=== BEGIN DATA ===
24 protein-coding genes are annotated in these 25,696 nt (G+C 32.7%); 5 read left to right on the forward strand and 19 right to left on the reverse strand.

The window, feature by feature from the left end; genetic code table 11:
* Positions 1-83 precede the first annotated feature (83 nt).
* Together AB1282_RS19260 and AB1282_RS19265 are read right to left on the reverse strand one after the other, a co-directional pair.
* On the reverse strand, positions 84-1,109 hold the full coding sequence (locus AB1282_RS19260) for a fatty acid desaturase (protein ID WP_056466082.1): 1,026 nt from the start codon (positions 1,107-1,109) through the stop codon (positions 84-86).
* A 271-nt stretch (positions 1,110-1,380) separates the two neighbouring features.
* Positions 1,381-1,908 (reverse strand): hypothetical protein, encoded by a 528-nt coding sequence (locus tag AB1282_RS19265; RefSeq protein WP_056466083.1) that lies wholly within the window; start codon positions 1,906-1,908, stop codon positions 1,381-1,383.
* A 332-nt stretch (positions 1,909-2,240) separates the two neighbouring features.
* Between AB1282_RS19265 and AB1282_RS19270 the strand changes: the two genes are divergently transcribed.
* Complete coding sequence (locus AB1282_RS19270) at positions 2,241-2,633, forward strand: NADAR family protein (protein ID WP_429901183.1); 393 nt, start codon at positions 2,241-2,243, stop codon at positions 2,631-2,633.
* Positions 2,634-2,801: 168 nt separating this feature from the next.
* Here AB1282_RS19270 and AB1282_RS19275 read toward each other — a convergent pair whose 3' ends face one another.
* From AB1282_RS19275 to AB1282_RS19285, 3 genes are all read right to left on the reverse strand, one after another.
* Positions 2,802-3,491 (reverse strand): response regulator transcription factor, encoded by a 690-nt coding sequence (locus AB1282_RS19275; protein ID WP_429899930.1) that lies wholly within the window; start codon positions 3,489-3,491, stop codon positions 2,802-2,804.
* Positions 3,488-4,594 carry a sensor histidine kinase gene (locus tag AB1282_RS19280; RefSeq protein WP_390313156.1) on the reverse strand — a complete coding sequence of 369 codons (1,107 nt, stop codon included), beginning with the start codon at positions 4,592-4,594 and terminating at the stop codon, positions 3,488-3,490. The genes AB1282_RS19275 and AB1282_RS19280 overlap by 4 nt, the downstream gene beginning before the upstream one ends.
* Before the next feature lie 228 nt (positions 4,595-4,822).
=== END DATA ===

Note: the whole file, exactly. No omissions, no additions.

24 protein-coding genes are annotated in these 25,696 nt (G+C 32.7%); 5 read left to right on the forward strand and 19 right to left on the reverse strand.

The window, feature by feature from the left end; genetic code table 11:
* Positions 1-83 precede the first annotated feature (83 nt).
* Together AB1282_RS19260 and AB1282_RS19265 are read right to left on the reverse strand one after the other, a co-directional pair.
* On the reverse strand, positions 84-1,109 hold the full coding sequence (locus AB1282_RS19260) for a fatty acid desaturase (protein ID WP_056466082.1): 1,026 nt from the start codon (positions 1,107-1,109) through the stop codon (positions 84-86).
* A 271-nt stretch (positions 1,110-1,380) separates the two neighbouring features.
* Positions 1,381-1,908 (reverse strand): hypothetical protein, encoded by a 528-nt coding sequence (locus tag AB1282_RS19265; RefSeq protein WP_056466083.1) that lies wholly within the window; start codon positions 1,906-1,908, stop codon positions 1,381-1,383.
* A 332-nt stretch (positions 1,909-2,240) separates the two neighbouring features.
* Between AB1282_RS19265 and AB1282_RS19270 the strand changes: the two genes are divergently transcribed.
* Complete coding sequence (locus AB1282_RS19270) at positions 2,241-2,633, forward strand: NADAR family protein (protein ID WP_429901183.1); 393 nt, start codon at positions 2,241-2,243, stop codon at positions 2,631-2,633.
* Positions 2,634-2,801: 168 nt separating this feature from the next.
* Here AB1282_RS19270 and AB1282_RS19275 read toward each other — a convergent pair whose 3' ends face one another.
* From AB1282_RS19275 to AB1282_RS19285, 3 genes are all read right to left on the reverse strand, one after another.
* Positions 2,802-3,491 (reverse strand): response regulator transcription factor, encoded by a 690-nt coding sequence (locus AB1282_RS19275; protein ID WP_429899930.1) that lies wholly within the window; start codon positions 3,489-3,491, stop codon positions 2,802-2,804.
* Positions 3,488-4,594 carry a sensor histidine kinase gene (locus tag AB1282_RS19280; RefSeq protein WP_390313156.1) on the reverse strand — a complete coding sequence of 369 codons (1,107 nt, stop codon included), beginning with the start codon at positions 4,592-4,594 and terminating at the stop codon, positions 3,488-3,490. The genes AB1282_RS19275 and AB1282_RS19280 overlap by 4 nt, the downstream gene beginning before the upstream one ends.
* Before the next feature lie 228 nt (positions 4,595-4,822).